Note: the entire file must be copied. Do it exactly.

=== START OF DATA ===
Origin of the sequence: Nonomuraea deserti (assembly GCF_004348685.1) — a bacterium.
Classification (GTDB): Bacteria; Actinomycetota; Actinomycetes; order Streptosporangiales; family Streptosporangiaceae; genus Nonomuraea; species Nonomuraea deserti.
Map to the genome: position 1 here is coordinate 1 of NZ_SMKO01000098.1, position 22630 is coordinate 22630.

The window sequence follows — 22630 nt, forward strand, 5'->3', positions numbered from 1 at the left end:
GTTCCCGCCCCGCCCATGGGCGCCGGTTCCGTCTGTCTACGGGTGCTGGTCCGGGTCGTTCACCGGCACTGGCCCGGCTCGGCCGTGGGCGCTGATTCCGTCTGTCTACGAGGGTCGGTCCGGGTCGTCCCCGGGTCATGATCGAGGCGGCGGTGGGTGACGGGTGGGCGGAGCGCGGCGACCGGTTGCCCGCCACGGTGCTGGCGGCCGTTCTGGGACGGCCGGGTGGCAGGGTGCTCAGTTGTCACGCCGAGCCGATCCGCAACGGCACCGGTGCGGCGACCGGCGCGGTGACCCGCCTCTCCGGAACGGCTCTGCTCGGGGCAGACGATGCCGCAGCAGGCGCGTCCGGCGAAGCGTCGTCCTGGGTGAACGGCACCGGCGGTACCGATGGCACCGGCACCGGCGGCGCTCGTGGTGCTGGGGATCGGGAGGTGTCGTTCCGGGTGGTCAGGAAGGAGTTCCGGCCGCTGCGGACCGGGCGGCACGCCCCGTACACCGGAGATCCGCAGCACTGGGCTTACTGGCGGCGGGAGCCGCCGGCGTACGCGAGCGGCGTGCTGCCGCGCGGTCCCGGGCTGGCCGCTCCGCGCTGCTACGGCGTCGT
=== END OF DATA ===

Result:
Origin of the sequence: Nonomuraea deserti (assembly GCF_004348685.1) — a bacterium.
Classification (GTDB): Bacteria; Actinomycetota; Actinomycetes; order Streptosporangiales; family Streptosporangiaceae; genus Nonomuraea; species Nonomuraea deserti.
Map to the genome: position 1 here is coordinate 1 of NZ_SMKO01000098.1, position 22630 is coordinate 22630.

The window sequence follows — 22630 nt, forward strand, 5'->3', positions numbered from 1 at the left end:
GTTCCCGCCCCGCCCATGGGCGCCGGTTCCGTCTGTCTACGGGTGCTGGTCCGGGTCGTTCACCGGCACTGGCCCGGCTCGGCCGTGGGCGCTGATTCCGTCTGTCTACGAGGGTCGGTCCGGGTCGTCCCCGGGTCATGATCGAGGCGGCGGTGGGTGACGGGTGGGCGGAGCGCGGCGACCGGTTGCCCGCCACGGTGCTGGCGGCCGTTCTGGGACGGCCGGGTGGCAGGGTGCTCAGTTGTCACGCCGAGCCGATCCGCAACGGCACCGGTGCGGCGACCGGCGCGGTGACCCGCCTCTCCGGAACGGCTCTGCTCGGGGCAGACGATGCCGCAGCAGGCGCGTCCGGCGAAGCGTCGTCCTGGGTGAACGGCACCGGCGGTACCGATGGCACCGGCACCGGCGGCGCTCGTGGTGCTGGGGATCGGGAGGTGTCGTTCCGGGTGGTCAGGAAGGAGTTCCGGCCGCTGCGGACCGGGCGGCACGCCCCGTACACCGGAGATCCGCAGCACTGGGCTTACTGGCGGCGGGAGCCGCCGGCGTACGCGAGCGGCGTGCTGCCGCGCGGTCCCGGGCTGGCCGCTCCGCGCTGCTACGGCGTCGT